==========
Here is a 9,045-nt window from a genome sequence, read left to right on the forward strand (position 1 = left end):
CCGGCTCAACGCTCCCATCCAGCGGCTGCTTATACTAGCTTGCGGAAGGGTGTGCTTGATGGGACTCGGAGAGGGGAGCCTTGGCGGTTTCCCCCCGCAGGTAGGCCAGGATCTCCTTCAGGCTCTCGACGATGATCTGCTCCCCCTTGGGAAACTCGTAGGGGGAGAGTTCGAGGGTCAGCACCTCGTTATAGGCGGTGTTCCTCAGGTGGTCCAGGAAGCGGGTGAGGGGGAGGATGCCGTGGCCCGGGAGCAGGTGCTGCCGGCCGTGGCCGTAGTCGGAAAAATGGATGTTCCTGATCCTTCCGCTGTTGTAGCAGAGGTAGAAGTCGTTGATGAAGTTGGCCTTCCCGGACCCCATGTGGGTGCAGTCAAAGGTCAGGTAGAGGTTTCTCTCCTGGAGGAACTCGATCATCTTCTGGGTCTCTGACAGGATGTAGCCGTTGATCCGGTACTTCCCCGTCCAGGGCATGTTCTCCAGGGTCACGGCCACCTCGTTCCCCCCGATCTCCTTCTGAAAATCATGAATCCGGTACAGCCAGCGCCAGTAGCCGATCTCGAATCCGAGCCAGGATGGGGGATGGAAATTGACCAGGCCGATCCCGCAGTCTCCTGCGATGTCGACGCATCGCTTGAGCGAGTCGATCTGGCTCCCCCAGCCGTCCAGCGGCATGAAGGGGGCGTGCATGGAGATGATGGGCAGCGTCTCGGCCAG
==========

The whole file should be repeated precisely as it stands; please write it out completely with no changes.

Here is a 9,045-nt window from a genome sequence, read left to right on the forward strand (position 1 = left end):
CCGGCTCAACGCTCCCATCCAGCGGCTGCTTATACTAGCTTGCGGAAGGGTGTGCTTGATGGGACTCGGAGAGGGGAGCCTTGGCGGTTTCCCCCCGCAGGTAGGCCAGGATCTCCTTCAGGCTCTCGACGATGATCTGCTCCCCCTTGGGAAACTCGTAGGGGGAGAGTTCGAGGGTCAGCACCTCGTTATAGGCGGTGTTCCTCAGGTGGTCCAGGAAGCGGGTGAGGGGGAGGATGCCGTGGCCCGGGAGCAGGTGCTGCCGGCCGTGGCCGTAGTCGGAAAAATGGATGTTCCTGATCCTTCCGCTGTTGTAGCAGAGGTAGAAGTCGTTGATGAAGTTGGCCTTCCCGGACCCCATGTGGGTGCAGTCAAAGGTCAGGTAGAGGTTTCTCTCCTGGAGGAACTCGATCATCTTCTGGGTCTCTGACAGGATGTAGCCGTTGATCCGGTACTTCCCCGTCCAGGGCATGTTCTCCAGGGTCACGGCCACCTCGTTCCCCCCGATCTCCTTCTGAAAATCATGAATCCGGTACAGCCAGCGCCAGTAGCCGATCTCGAATCCGAGCCAGGATGGGGGATGGAAATTGACCAGGCCGATCCCGCAGTCTCCTGCGATGTCGACGCATCGCTTGAGCGAGTCGATCTGGCTCCCCCAGCCGTCCAGCGGCATGAAGGGGGCGTGCATGGAGATGATGGGCAGCGTCTCGGCCAG